Salmonella, Allergens Lead FDA’s Reportable Food Registry Reports

January 26, 2011

In the first report detailing activity of FDA’s recently instated Reportable Food Registry, the agency said that Salmonella and undeclared allergens were the leading causes of hazard reports.

In the first report detailing activity of FDA’s recently instated Reportable Food Registry, the agency said that Salmonella and undeclared allergens were the leading causes of hazard reports.

Salmonella accounted for 37.6% of hazard reports, undeclared allergens/intolerances accounted for 34.9%, and Listeria monocytogenes accounted for 14.4%.

The registry is intended to help FDA track patterns of food and feed adulteration. The system requires manufacturers, processors, packers, and holders of FDA-regulated food and feed products to quickly report to the agency any safety problems that could result in serious health consequences.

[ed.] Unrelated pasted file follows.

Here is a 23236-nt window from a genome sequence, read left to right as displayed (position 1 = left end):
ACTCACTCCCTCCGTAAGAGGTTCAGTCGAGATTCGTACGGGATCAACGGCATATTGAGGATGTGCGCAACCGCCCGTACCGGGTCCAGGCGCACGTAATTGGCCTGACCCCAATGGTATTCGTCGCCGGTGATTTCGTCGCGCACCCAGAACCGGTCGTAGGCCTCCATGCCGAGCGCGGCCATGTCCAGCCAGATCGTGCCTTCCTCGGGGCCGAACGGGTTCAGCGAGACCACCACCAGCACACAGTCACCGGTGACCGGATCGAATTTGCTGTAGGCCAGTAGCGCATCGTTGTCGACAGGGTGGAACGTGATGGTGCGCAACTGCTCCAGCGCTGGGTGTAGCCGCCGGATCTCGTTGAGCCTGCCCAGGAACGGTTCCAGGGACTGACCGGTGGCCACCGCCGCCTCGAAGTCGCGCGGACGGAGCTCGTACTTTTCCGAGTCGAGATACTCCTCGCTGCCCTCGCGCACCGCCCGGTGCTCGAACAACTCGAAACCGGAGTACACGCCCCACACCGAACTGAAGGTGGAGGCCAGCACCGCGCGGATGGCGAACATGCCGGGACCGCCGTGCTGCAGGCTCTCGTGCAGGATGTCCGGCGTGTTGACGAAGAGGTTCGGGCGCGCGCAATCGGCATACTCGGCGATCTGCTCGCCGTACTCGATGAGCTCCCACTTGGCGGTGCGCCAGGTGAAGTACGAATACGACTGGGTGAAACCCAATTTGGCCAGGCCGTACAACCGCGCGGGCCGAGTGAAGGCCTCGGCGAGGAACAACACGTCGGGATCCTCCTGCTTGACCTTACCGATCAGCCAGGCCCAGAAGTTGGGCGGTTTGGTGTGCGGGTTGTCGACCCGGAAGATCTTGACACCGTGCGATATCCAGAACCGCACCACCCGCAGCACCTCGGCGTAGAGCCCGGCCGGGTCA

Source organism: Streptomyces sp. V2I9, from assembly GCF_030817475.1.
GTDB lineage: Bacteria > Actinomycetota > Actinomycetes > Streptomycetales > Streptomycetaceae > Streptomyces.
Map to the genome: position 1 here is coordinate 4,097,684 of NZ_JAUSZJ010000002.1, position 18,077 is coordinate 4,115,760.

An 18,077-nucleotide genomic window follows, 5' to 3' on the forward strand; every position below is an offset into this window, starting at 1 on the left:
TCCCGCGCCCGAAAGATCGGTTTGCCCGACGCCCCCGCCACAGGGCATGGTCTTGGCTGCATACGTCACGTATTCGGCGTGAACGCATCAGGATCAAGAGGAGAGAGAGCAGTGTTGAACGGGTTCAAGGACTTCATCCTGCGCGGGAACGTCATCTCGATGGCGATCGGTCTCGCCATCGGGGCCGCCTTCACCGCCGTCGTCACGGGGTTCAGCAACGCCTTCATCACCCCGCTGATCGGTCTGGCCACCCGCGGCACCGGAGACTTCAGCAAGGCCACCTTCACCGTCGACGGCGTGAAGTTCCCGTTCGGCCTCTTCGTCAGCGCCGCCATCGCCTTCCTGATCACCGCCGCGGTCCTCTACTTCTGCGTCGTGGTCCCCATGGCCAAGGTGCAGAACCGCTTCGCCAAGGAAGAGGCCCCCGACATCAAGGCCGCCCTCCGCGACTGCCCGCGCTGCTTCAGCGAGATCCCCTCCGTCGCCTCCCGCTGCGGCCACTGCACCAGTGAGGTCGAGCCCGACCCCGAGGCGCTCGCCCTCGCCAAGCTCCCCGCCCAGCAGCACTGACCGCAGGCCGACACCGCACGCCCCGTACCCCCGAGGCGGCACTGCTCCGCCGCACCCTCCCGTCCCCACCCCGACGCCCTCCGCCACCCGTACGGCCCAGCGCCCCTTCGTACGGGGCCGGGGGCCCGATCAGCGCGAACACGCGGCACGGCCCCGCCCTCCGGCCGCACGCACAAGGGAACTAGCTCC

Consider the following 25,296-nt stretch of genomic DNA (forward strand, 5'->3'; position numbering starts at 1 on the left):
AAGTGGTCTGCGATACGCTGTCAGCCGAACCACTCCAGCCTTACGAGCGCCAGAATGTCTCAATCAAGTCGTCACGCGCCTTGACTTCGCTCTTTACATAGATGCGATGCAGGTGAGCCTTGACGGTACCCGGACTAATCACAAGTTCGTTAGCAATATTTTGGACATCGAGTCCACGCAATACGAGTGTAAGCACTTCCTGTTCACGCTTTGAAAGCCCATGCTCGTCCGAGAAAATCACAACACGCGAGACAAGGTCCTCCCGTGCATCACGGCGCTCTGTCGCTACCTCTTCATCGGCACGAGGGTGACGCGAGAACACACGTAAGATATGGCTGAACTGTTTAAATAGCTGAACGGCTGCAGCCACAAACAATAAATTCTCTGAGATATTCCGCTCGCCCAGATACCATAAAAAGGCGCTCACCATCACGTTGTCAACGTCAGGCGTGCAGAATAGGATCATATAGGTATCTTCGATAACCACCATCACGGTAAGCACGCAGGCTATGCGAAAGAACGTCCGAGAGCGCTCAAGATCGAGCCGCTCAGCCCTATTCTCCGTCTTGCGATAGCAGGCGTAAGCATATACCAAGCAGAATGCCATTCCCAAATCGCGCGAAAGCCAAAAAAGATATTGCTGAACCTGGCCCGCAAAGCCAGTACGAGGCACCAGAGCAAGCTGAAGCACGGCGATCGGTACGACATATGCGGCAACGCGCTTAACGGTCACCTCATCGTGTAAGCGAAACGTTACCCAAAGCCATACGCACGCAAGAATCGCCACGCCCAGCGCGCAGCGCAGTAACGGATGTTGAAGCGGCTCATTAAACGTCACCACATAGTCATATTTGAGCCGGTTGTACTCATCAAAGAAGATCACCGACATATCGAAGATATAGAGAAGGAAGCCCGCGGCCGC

During the registry’s first year of operation (September 8, 2009 to September 7, 2010), 229 primary reports, or initial reports about a safety concern, were submitted, from both domestic and foreign sources.

“Several key U.S. industries are already reevaluating their hazard and preventive controls, core principles of the Food Safety Modernization Act recently passed by Congress,” noted FDA deputy commissioner for foods, Michael Taylor.